Donald Francis Tovey, that is. Know him? He was a musicologist and composer, active in the UK during the first third of the twentieth century. But that potted description doesn’t do justice to his writings about music: always perceptive, insightful, erudite — and witty. Here’s a DFT classic, on Beethoven:
We do not expect a return to the home tonic to be associated with a theme we have never heard before, any more than we expect on returning from our holiday to find our house completely redecorated and refurnished and inhabited by total strangers.
Beethoven, Oxford University Press 1945.
I first made my acquaintance when, early in my teens, I bought a copy of the Associated Board edition of the Bach’s 48 Preludes and Fugues: the Well-Tempered Clavier. Each Prelude and Fugue is preceded by a short essay, describing the musical and technical challenges, form and interpretation, and including such bon mots as this:
The old reading that adds a low B-flat octave in an additional bar is perhaps the most Philistine single printed chord in the whole history of music.
The tempo is lively enough for the last four bars to give considerable trouble, however they are fingered.
both from Forty-Eight Preludes and Fugues, J. S. Bach, Associated Board of the Royal Schools of Music, in print since 1924.
And I haven’t even mentioned his Companion to Beethoven’s Pianoforte Sonatas, or the best essay ever conceived on the piano concertos of Mozart. Sir Donald was writing 100 years ago, with knowledge and humility: a potent combination.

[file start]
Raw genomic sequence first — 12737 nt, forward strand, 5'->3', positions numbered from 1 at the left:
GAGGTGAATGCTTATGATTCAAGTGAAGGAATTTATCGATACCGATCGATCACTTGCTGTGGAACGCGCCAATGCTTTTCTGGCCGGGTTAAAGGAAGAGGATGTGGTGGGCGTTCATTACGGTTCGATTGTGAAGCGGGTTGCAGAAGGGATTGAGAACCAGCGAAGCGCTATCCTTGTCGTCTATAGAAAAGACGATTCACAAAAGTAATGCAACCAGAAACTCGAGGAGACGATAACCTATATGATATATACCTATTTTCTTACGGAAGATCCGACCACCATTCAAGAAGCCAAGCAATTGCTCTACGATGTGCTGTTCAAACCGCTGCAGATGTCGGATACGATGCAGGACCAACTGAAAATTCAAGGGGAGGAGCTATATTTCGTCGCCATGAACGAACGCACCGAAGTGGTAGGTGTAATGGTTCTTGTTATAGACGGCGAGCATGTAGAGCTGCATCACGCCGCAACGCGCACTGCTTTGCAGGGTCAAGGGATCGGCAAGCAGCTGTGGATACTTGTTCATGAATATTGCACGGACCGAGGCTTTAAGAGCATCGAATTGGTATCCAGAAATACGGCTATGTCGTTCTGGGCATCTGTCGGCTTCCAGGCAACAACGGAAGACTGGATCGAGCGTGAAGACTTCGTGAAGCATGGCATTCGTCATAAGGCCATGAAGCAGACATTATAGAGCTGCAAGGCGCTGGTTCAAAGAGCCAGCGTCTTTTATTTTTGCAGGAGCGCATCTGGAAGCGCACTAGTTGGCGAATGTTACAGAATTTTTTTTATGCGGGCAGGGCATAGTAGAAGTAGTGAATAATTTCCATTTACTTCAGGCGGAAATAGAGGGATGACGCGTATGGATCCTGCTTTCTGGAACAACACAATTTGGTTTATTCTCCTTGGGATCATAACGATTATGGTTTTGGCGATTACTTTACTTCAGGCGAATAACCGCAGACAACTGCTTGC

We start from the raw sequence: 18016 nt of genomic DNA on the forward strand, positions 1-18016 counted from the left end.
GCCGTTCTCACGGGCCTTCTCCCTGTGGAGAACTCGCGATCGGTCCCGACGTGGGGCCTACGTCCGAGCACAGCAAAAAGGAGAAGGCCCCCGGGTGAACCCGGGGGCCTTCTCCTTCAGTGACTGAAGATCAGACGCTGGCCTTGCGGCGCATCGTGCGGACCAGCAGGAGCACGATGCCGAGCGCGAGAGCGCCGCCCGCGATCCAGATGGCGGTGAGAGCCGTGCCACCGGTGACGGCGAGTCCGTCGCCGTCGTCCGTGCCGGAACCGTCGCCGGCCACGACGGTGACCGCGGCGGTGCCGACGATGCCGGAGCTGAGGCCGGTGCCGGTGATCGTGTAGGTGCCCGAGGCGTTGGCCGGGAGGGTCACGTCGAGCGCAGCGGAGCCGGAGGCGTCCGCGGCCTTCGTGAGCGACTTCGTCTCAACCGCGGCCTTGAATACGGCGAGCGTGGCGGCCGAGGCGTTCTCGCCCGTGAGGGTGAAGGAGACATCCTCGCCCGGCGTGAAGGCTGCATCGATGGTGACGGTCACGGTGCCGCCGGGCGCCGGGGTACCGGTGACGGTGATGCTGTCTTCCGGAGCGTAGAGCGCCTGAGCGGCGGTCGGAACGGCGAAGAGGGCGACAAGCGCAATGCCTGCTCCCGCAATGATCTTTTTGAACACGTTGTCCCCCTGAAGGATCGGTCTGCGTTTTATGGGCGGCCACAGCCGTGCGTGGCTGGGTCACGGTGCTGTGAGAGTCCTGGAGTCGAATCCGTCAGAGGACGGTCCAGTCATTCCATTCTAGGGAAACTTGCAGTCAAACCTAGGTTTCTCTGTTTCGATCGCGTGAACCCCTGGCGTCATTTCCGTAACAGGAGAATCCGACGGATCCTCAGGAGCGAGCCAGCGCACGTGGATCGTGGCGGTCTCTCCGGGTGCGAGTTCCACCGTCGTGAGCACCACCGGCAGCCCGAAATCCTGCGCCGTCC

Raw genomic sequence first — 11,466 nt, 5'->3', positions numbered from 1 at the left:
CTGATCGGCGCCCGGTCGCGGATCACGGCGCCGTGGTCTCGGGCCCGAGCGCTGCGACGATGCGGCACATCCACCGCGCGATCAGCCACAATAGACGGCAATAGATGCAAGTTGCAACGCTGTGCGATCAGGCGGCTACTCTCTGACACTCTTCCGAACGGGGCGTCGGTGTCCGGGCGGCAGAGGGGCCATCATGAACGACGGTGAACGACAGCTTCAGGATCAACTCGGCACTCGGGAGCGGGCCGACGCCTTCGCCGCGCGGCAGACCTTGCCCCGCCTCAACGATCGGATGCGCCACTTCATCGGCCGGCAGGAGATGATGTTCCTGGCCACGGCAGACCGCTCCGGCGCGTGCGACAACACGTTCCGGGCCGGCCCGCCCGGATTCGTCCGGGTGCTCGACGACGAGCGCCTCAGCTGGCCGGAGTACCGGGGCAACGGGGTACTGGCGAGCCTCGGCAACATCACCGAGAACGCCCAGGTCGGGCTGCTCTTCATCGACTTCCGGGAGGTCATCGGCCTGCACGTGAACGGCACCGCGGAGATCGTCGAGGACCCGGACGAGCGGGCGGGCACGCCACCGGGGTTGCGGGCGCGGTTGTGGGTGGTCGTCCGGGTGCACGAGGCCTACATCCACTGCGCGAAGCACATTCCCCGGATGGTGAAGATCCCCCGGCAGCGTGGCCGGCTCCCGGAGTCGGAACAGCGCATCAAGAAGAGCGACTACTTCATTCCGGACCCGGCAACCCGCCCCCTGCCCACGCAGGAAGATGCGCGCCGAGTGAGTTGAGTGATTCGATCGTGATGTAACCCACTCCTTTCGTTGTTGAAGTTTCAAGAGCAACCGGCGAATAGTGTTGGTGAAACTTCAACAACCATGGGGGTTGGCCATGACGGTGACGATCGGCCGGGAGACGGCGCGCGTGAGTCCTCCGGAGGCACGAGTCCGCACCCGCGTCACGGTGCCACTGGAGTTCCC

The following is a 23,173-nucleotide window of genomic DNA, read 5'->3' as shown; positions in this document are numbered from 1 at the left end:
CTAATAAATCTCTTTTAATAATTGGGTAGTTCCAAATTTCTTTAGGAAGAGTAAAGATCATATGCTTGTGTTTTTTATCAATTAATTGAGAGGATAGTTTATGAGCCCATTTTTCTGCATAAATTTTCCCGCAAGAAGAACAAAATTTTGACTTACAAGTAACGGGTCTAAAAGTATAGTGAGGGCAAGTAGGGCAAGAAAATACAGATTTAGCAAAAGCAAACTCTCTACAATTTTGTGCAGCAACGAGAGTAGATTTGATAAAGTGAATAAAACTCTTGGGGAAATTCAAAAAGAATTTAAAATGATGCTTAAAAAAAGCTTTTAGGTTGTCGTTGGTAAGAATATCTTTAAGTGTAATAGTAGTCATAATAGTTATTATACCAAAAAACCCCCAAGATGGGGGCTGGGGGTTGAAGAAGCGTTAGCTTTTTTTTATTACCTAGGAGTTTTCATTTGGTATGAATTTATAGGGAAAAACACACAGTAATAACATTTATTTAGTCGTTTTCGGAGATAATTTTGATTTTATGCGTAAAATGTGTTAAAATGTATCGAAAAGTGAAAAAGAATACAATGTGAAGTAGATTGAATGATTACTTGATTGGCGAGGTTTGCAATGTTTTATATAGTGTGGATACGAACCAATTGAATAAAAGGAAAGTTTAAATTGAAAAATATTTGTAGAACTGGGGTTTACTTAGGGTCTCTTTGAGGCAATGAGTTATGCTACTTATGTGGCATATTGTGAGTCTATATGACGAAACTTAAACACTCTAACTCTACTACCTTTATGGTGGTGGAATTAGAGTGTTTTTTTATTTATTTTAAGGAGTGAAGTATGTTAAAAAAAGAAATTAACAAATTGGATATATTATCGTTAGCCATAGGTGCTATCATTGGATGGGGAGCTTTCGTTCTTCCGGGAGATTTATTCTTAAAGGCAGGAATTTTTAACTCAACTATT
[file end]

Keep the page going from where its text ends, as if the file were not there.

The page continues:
You know the old joke: “How do you get to Carnegie Hall?” “Practice, practice, practice.”
We musicians have a strange relationship with practising: we know it has to be done, but we develop a wide range of strategies not to do it. Procrastination is one of the most effective, but anxiety over the fast-approaching performance is usually sufficient to overcome the inertia. Strangely, the gift of an empty day with ‘nothing to do but practise’ is sometimes less productive than a concentrated hour or so snatched from a busy schedule.
Gary Graffman, the concert pianist, wrote a memoir called I Really Should be Practicing. I recently saw a flow chart posted near a music studio— a sort of list of activity choices. No matter what you chose, the result was the same: “Go practise.” Artur Rubenstein was well known for choosing partying over practising; and Fritz Kreisler had to be ‘encouraged’ by his wife and friends to open his violin case. He sometimes said he’d check, shortly before a concert, to make sure it still had four strings on it. Jascha Heifetz was more disciplined: “If I don’t practise for a day, I notice; two days, the critics notice; three days, everybody notices.”
I have a partner in my practising: our resident Border collie/Australian shepherd. At first he seemed only to notice violin music, but now he’s expanding his repertoire. Just about any music, but particularly Beethoven, provokes not only howling, but warbling, keening and vocalizing of impressive range. I can hear him warming up ahead of his favourite passages.